Moving Forward, Backward and Sideways

Tohoku University and NEDO develop a groundbreaking omnidirectional crawler

Tohoku University and the New Energy and Industrial Technology Development Organization (NEDO) have developed the world's first circular cross-section type crawler, capable of moving continuously and in any direction. This omnidirectional crawler allows mobility devices, such as wheelchairs and robots, to travel over rough terrain like soft carpet, tactile paving and railway tracks.

The new crawler is based on Tohoku University's Omni-crawler. The Omni-crawler can carry heavy loads and travel over rough surfaces. NEDO, a national research and development agency, equipped the new crawler with tracks placed radially, and as densely as possible. This enables it to move in the desired direction without changing the direction the crawler was facing and without changing the direction of the motor rotation. It is capable of going over a bump as high as 10mm in the axial direction and 20mm in the orthogonal direction. It can cross a gap as wide as 140mm.

Circular cross-section type crawler ⒸTohoku University

Traditional omnidirectional mobility wheels, often called omni wheels, have had many problems, such as their limited ability to move over bumps and soft surfaces. To solve these problems, NEDO and Tohoku University began a project called "Research and Development of Innovative Actuation Technology Based on Omnidirectional Drive Mechanism" in 2015.

This resulted in the new crawler utilizing a new, screw-type differential rotation mechanism. To achieve this, NEDO positioned two apparatuses, in line symmetry, which converts power from the axis of rotation to the perpendicular direction with the use of worm gears.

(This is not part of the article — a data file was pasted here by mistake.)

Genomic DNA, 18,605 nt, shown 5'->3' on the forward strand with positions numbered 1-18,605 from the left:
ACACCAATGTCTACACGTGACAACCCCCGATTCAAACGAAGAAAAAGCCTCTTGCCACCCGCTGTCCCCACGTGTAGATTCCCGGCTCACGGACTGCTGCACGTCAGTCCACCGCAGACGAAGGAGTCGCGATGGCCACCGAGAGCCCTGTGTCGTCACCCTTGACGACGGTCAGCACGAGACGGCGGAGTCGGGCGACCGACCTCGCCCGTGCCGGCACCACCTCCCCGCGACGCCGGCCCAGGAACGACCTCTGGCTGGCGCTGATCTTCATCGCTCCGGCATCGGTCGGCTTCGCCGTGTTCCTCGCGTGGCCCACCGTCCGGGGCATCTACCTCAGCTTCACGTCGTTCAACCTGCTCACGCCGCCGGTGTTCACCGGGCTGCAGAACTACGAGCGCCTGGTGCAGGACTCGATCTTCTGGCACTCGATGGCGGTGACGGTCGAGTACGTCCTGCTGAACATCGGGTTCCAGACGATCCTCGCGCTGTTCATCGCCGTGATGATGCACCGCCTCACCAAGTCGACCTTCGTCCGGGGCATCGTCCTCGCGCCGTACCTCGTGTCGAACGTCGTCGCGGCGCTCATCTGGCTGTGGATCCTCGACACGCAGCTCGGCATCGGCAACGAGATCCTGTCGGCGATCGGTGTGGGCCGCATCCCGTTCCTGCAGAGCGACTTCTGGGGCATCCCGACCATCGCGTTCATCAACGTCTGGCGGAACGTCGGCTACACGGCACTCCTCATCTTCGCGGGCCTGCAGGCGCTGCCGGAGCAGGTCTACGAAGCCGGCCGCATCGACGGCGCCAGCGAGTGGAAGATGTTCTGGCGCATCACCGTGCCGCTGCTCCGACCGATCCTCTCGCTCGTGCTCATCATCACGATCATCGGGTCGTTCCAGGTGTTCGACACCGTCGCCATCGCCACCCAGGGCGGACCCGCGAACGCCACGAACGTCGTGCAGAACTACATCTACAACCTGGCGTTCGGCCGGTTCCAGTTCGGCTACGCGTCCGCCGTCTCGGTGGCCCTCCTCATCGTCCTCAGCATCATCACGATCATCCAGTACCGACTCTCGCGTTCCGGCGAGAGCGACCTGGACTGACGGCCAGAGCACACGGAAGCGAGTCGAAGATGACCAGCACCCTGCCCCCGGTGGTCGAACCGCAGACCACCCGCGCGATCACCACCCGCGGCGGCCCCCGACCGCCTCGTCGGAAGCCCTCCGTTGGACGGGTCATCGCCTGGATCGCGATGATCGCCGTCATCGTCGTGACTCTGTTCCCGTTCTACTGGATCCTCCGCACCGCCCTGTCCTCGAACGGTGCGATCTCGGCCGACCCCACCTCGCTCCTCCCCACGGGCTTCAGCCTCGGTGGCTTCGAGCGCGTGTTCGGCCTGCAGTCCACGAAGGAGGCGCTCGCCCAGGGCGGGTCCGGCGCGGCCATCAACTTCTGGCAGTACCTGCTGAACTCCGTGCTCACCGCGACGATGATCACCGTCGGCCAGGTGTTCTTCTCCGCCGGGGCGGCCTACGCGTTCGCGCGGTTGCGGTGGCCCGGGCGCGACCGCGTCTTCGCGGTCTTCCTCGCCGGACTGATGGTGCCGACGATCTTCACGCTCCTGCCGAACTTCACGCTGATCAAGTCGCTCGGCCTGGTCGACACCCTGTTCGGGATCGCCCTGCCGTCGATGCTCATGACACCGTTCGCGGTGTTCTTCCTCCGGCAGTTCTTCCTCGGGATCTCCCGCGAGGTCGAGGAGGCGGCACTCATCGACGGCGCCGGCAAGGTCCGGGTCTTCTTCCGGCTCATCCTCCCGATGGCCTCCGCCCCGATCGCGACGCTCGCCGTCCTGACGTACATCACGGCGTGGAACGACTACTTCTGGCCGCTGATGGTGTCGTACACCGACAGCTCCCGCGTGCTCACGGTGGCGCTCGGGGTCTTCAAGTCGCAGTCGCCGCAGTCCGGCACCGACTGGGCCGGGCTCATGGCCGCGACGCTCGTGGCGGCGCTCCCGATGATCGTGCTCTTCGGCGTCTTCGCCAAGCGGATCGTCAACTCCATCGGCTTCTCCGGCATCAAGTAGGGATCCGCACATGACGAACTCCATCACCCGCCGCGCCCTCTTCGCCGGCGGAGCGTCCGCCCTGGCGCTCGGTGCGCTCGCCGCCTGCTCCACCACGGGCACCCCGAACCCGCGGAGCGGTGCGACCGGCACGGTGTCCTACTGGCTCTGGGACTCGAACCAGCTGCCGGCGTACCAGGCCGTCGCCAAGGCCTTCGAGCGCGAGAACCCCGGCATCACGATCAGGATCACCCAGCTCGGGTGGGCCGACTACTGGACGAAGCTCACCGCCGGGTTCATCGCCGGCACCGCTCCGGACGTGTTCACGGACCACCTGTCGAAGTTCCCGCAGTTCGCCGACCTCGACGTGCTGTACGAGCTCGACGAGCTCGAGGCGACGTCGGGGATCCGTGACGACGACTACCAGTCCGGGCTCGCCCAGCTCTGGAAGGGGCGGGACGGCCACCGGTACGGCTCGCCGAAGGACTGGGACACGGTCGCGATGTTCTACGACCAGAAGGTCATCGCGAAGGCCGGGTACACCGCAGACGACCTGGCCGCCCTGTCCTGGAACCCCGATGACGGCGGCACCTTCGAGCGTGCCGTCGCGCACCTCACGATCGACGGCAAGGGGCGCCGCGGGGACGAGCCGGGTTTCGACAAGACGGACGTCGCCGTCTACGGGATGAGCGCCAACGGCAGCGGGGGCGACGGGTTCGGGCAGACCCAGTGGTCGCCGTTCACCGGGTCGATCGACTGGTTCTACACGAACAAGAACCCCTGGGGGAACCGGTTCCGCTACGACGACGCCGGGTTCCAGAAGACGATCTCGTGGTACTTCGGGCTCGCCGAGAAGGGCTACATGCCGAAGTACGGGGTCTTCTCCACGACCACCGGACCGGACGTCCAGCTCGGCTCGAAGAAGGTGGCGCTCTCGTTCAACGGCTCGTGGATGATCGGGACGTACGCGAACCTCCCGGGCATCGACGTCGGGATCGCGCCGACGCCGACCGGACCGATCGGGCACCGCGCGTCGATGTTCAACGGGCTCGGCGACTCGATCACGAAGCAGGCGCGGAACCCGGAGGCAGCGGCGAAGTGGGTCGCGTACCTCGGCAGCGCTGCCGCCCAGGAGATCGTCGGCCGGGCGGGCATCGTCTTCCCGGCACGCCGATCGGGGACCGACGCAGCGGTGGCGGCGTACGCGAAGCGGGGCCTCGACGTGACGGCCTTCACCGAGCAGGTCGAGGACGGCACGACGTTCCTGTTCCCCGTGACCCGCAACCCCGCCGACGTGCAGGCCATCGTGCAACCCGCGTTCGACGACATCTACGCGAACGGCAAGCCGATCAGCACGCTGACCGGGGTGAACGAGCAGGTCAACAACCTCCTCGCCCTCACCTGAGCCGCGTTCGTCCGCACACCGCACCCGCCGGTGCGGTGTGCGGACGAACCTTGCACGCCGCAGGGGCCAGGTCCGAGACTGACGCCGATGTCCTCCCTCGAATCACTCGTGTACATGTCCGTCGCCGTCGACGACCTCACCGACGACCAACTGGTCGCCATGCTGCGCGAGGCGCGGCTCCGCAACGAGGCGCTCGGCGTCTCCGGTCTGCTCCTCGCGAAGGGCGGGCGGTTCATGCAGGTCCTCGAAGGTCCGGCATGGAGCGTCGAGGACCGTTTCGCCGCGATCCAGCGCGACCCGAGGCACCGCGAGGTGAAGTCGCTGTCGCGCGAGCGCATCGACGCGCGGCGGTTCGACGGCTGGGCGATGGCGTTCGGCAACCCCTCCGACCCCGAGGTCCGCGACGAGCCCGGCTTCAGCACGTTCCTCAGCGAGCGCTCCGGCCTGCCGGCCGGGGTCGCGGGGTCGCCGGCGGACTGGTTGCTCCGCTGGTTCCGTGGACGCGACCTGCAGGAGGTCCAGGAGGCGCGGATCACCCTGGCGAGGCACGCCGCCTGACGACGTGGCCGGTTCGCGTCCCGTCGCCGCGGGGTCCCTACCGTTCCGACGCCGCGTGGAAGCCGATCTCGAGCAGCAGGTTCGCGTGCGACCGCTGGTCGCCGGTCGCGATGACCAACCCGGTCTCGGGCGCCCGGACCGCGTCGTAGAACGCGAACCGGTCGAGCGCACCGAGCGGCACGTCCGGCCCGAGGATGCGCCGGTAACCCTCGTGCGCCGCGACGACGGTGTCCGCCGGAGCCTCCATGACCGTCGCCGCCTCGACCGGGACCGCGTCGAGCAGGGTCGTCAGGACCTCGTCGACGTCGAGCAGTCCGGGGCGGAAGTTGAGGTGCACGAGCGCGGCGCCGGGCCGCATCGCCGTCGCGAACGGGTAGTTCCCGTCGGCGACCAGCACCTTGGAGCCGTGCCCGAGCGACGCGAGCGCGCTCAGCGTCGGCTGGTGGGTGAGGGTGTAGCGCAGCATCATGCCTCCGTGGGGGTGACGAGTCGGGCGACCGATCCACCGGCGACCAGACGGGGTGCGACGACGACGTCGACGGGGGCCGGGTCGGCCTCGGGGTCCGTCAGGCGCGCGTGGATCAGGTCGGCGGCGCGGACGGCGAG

This mechanism makes it possible to convert rotation (input) of the axes on and left and right to the output of revolutions and rotations. In other words, this allows for forward, backward and sideways movement. Furthermore, it is capable of transmitting a powerful driving force without depending on friction transmission by using gears, chains and belts.

This new crawler has broad applicability. This structure can be applied as a base technology for an omnidirectional travelling mechanism that is easily maintained and down-sizable. It can be used in electric wheelchairs and other mobility devices such as navigation robots and security guard robots, a useful substitute for ordinary wheels that struggle over uneven surfaces.

Press release in Japanese


<Inquiries about the content of this press release>
Associate Professor Kenjiro Tadakuma
Tough Cyber Physical AI Research Center,
Tohoku University Graduate School of Information Sciences,
Tel: +81 (0)22-795-7025

<Inquiries about Public Relations>
Public Relations Division
Tohoku University Graduate School of Information Sciences,
Tel: +81 (0)22-795-4529

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